Isaac Newton, Monty Burns and Quantum Branding

[Cache – #107]

Recently I cancelled my cable, a decision that has me thinking small.  Instead of watching hours of television, for a fraction of that time I am watching YouTube videos, among them documentaries on the origins and composition of the universe.  On the grandest of scales, in our universe there are hundreds of billions of galaxies, each with hundreds of billions of stars.  On a microscopic scale, every person is comprised of trillions of atoms, the building blocks of all matter in that seemingly infinite universe.

So in a nutshell, our universe is complicated light years beyond the understanding of even the most mindbogglingly intelligent people who have ever lived.  Like Sir Isaac Newton, for example, who – realizing that the mathematics of his day was inadequate in explaining how the Moon fell around the earth – invented calculus at age 23 and put it to paper at the same speed as undergrads learn it today the world over.

In the face of this complexity, the physicists and cosmologists I’m watching on YouTube have pulled off a remarkable feat of branding: they have made the world’s most far-out ideas accessible to the masses.

What do they call the event that set in motion our un-understandable universe?  Three simple words:  “The Big Bang.”

Then have a look at this equation:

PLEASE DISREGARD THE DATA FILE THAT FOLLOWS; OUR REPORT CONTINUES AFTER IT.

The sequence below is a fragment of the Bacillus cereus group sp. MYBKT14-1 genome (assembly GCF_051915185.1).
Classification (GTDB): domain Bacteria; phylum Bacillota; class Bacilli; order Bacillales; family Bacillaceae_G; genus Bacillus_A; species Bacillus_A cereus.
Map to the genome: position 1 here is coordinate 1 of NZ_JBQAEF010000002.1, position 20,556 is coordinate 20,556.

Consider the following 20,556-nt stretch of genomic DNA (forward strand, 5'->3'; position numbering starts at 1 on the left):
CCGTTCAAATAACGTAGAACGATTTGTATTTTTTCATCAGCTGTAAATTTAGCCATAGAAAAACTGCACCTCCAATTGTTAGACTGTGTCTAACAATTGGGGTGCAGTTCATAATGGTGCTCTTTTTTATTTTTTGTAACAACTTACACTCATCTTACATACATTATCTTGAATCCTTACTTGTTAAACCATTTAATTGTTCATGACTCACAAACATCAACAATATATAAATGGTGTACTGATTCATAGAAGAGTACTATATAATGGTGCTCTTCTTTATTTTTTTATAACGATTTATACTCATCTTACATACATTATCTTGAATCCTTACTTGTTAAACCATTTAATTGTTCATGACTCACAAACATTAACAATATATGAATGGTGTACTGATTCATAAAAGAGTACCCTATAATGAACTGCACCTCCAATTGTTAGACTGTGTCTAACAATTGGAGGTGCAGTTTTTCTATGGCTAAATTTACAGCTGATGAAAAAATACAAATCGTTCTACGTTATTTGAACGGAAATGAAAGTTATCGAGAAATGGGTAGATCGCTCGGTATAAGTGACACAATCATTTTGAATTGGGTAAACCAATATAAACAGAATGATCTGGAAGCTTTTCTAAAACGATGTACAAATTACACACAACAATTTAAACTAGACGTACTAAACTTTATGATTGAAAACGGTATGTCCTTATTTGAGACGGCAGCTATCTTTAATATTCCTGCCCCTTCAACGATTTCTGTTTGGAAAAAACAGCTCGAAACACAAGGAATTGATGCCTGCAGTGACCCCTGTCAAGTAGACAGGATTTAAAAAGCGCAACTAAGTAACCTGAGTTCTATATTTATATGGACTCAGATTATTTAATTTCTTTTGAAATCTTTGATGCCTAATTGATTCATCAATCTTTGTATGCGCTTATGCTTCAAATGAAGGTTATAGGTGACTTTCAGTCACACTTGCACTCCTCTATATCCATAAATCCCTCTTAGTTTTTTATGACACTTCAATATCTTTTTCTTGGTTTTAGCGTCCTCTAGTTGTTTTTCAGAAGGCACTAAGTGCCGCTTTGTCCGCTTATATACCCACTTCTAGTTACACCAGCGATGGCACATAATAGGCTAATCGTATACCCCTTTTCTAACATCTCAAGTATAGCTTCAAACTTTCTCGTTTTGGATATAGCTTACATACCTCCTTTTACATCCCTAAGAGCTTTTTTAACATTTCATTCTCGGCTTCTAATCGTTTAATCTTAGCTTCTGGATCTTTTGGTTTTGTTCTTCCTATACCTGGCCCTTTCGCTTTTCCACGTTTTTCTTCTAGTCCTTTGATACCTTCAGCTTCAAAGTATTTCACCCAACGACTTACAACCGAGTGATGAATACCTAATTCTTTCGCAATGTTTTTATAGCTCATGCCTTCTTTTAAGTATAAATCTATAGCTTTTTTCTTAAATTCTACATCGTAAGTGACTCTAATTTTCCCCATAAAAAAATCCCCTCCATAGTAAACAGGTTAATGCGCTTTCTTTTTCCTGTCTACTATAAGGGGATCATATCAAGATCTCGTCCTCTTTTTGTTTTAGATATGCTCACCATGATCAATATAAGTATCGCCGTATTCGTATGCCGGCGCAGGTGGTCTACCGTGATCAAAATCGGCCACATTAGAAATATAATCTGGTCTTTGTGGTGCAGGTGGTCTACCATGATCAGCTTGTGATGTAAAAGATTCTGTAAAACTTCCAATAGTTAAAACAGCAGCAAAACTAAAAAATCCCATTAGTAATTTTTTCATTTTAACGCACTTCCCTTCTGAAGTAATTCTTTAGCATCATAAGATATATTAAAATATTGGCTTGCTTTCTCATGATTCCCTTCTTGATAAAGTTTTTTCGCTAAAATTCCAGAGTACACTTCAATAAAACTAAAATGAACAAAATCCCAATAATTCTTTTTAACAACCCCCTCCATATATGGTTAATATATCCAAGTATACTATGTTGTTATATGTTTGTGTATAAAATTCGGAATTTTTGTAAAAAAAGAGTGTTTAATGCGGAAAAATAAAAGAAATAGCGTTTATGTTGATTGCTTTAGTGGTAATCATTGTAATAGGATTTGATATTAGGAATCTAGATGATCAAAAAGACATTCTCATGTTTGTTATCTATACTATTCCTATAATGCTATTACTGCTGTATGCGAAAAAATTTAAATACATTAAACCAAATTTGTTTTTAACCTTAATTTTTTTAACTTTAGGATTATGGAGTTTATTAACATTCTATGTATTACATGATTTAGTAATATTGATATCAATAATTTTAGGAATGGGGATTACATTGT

…and consider the quest, seemingly complicated to the point of absurdity, to come up with one (one!) theory that explains everything that has happened and ever will happen in our universe.  What do physicists call it?  They express it, impossibly simply, as the “The Theory of Everything.”

Think about this the next time you’re trying to accomplish one of the fundamental tasks of branding:  articulating how your product, service, event, company or non-profit is different than everything else in the cosmos.  Yes, the relevant attributes of your brand can be many, and their interrelationships relatively complex.  Accordingly, there is a tendency to use copious and convoluted language to articulate what’s believed to be important.

Instead, take a page from the pointy-headed physicists and aim for simplicity – because it’s simplicity that will actually sink in with your audience.  Check out these positioning statements of famous brands, a random sample taken from a list on Wikipedia.  It seems the big brands may have some physicists on their team:

From some of the most successful brands in history, who collectively spent many millions creating these lines – lines that in many cases describe massively complex businesses – come some of the simplest and shortest words in the world:  we, good, your, you’re, best, no, do, it.

Not to say these lines were easy to arrive at.  Any perceived ease is an illusion – one of branding’s most difficult challenges being to express complexity in an accessible fashion. It’s not physics, but it’s still tough.  Or as C. Montgomery Burns once put it:  “Dammit, Smithers – this isn’t rocket science, it’s brain surgery!”


In case you missed it:  my short interview with CBC Radio One about IKEA’s horse meat problem 

Also in case you missed it:  My BNN interview re. Lance Armstrong’s brand (starts at the 3:30 mark, after the ad).

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